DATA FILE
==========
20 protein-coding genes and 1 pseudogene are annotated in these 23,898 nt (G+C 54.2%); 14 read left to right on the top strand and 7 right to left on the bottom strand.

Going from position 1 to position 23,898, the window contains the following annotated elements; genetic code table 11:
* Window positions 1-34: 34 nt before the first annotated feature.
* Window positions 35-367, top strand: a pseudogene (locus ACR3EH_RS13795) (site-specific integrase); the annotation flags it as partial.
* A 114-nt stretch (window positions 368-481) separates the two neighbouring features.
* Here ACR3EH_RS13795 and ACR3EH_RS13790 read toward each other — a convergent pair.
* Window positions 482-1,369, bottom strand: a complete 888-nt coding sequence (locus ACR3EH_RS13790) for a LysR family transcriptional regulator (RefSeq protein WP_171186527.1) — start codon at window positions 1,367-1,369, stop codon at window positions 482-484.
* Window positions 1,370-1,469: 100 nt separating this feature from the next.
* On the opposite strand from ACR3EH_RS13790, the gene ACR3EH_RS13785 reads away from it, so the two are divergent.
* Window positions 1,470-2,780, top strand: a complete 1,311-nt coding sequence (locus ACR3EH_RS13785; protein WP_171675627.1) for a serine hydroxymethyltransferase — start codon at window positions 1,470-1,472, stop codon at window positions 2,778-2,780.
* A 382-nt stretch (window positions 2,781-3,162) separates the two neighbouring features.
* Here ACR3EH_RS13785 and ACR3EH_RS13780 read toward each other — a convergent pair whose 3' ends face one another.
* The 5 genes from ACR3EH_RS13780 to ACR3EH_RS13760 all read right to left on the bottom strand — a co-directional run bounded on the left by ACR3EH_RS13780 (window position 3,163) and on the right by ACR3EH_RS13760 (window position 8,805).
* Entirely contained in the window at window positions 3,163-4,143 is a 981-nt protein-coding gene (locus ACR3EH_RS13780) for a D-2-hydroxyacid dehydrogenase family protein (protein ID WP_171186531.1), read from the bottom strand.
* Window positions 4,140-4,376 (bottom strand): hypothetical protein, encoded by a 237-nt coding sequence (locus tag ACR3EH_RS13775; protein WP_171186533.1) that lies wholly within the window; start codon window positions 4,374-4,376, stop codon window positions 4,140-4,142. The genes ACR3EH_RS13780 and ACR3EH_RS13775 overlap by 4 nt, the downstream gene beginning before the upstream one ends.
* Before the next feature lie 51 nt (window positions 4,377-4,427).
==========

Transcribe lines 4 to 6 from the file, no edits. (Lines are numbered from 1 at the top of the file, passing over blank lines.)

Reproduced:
* Window positions 35-367, top strand: a pseudogene (locus ACR3EH_RS13795) (site-specific integrase); the annotation flags it as partial.
* A 114-nt stretch (window positions 368-481) separates the two neighbouring features.
* Here ACR3EH_RS13795 and ACR3EH_RS13790 read toward each other — a convergent pair.